On the performance front, Redmayne’s is quirky and divisive – for my part, I enjoyed it because I saw the awkwardness and introversion he displays as his preference for animals over humans, but he opens up later on and shows a human side. Redmayne is good if stereotypically, almost Hugh Grant-level awkward English, but I liked that he moves from introverted (yet strongly-principled) to confident. Waterston was largely and disappointingly underused as the principled (and Newt-like) Tina, who seemed like a character lost in the edit, though hopefully she might reappear to more effect in future. Fogler steals the show for the most part because Jacob, as a ‘No-Maj’, is our cypher into the magical side of things, and he provides the film’s humour and heart as he barely contains his incredulity.
His scenes with Tina’s sister Queenie, played by Alison Sudol, are sweet and ridiculous (never a more improbable couple), Sudol’s achingly soft-spoken flapper girl featuring hidden depths, with her psychic ability fishing out uncomfortable truths. Farrell meanwhile has a difficult role to play, but Graves is eminently untrustworthy almost immediately, and the actor – usually underwhelming to say the least – brings sinister steel to a multifaceted character, particularly in uncomfortable scenes with Miller.
Morton and Miller’s creepy, puritan witch-hating mother/son are part of the darker subplot, with Morton’s seething hatred of witchcraft and mistreatment of her children making for some scenes that felt off and disturbing, while Miller – he of We Need To Talk About Kevin – is the embodiment of tightly-wound repression here. He’s one of the most interesting actors in the movie, creepy and tragic all at once, and caught between two manipulators. Of the rest, only Jon Voight and Ron Perlman make an impact in small appearances to stereotype (respectively a stern father figure and a monster). I’ve left it late, but the (very famous) actor playing Grindelwald is a spoiler best left seen onscreen. Suffice to say, maybe 10 years ago I would have agreed with the choice, but not now, and the reveal and Grindelwald’s look is not only disappointing but bodes ill for the next four films. It’s stunt-casting, and I wish they’d gone for somebody more interesting and less… this person. Let’s hope that the future casting of a younger Dumbledore holds more promise.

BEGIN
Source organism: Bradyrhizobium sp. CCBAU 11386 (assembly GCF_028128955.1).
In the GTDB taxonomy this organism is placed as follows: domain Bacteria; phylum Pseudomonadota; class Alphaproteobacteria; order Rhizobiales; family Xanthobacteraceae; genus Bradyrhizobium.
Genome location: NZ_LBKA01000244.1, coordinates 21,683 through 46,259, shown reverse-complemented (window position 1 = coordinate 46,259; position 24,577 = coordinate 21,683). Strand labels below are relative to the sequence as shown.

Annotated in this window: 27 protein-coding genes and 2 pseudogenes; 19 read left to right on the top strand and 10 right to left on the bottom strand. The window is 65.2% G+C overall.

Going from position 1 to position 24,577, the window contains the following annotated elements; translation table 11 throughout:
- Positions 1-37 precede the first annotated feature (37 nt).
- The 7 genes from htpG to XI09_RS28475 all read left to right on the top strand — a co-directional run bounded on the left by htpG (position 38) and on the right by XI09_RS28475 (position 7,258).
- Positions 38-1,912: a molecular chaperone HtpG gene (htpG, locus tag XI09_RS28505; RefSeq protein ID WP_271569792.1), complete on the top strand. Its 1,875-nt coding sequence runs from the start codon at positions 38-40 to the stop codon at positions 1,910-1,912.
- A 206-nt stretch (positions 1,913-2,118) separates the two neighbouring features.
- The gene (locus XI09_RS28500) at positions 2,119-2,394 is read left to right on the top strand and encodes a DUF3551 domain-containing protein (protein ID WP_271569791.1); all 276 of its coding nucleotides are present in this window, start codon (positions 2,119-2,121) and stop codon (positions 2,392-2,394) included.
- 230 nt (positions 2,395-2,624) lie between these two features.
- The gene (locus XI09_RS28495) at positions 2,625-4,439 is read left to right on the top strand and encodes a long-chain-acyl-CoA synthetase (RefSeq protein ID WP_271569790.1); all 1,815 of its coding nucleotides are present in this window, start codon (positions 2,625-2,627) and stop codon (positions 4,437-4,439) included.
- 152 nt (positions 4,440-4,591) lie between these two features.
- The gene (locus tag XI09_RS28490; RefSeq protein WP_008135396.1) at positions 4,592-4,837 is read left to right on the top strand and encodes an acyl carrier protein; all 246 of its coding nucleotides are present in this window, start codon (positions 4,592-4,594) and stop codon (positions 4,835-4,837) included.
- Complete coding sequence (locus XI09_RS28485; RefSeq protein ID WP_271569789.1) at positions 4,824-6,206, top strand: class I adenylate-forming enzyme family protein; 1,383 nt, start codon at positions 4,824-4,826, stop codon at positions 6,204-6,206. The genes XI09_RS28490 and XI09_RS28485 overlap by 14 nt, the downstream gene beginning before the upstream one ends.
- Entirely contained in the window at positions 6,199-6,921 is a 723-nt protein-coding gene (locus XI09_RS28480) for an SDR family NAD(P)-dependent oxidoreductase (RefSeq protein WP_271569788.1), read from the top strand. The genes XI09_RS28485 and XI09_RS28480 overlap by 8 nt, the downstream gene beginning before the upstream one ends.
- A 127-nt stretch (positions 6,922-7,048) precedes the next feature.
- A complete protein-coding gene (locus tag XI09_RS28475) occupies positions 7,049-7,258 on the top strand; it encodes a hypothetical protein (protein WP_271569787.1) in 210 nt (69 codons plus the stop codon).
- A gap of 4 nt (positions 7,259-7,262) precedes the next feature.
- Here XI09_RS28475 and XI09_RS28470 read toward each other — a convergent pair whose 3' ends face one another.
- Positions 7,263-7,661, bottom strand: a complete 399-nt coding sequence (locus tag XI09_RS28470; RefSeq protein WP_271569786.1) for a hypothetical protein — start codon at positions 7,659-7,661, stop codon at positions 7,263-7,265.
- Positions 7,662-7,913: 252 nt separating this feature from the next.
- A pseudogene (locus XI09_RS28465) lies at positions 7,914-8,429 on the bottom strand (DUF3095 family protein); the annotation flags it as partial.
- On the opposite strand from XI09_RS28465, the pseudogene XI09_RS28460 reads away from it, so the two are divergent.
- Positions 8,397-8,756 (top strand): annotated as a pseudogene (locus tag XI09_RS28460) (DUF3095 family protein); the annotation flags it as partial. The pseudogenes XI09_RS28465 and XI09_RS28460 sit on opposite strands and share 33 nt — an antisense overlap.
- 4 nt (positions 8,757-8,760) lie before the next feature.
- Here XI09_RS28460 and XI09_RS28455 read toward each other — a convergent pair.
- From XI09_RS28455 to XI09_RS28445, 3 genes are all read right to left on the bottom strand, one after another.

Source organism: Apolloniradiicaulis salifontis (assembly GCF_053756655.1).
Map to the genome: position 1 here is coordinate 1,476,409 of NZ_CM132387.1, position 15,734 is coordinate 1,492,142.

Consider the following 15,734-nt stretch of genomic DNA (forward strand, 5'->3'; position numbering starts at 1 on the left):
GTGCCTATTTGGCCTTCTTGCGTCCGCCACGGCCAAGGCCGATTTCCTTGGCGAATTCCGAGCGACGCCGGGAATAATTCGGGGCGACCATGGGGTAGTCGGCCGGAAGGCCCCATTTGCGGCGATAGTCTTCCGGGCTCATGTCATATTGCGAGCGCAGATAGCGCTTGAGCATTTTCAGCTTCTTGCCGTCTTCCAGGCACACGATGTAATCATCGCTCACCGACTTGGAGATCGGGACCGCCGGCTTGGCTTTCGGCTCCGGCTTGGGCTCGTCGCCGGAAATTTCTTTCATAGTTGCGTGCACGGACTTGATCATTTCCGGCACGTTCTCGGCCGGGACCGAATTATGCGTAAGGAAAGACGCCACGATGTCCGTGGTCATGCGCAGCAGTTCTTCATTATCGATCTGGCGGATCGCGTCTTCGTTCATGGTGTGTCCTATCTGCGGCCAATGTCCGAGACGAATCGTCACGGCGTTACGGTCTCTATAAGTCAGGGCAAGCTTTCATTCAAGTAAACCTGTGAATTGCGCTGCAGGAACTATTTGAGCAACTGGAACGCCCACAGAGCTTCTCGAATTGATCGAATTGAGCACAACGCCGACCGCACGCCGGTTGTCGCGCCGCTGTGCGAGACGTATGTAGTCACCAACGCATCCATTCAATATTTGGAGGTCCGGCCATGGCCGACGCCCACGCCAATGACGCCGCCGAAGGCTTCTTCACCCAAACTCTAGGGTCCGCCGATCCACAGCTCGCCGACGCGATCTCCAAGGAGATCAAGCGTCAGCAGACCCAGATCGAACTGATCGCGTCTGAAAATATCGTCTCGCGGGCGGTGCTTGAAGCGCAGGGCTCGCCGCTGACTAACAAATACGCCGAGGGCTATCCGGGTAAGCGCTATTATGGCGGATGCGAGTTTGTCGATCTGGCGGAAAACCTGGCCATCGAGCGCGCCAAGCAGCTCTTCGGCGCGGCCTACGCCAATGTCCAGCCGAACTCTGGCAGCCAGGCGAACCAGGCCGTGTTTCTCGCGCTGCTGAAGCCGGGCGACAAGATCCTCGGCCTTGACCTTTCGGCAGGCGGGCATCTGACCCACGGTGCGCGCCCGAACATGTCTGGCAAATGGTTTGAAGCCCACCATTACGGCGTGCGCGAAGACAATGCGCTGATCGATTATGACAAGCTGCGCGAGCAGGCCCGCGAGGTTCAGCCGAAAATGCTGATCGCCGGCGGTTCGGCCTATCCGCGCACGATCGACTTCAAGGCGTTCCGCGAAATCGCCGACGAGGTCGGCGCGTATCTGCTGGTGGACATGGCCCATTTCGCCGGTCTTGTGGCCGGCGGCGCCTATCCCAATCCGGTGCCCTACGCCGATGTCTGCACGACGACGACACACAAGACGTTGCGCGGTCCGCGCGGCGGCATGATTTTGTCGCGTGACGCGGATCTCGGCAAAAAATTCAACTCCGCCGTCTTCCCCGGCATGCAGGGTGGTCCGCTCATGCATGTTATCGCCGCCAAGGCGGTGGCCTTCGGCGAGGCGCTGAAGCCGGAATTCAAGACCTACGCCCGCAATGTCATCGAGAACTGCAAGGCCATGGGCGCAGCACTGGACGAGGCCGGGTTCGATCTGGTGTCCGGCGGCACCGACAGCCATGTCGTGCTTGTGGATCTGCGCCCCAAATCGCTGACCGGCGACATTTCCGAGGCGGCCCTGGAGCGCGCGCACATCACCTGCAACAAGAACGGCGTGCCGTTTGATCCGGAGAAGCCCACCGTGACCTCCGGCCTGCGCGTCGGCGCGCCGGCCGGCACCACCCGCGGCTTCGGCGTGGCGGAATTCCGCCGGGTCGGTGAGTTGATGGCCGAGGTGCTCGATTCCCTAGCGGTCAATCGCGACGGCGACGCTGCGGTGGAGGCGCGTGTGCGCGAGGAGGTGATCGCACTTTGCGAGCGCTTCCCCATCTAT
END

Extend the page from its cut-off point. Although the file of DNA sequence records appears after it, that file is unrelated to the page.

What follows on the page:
Essentially, you know before you go if you’re the right audience for Fantastic Beasts. Potter fans definitely need to see it – I’m confident most will enjoy it – but if you’re anti-Potter, it’s probably not a film you’ll have much engagement with. For those on the fence, the beasts, the setting and some of the actors are enough reason to give it a try.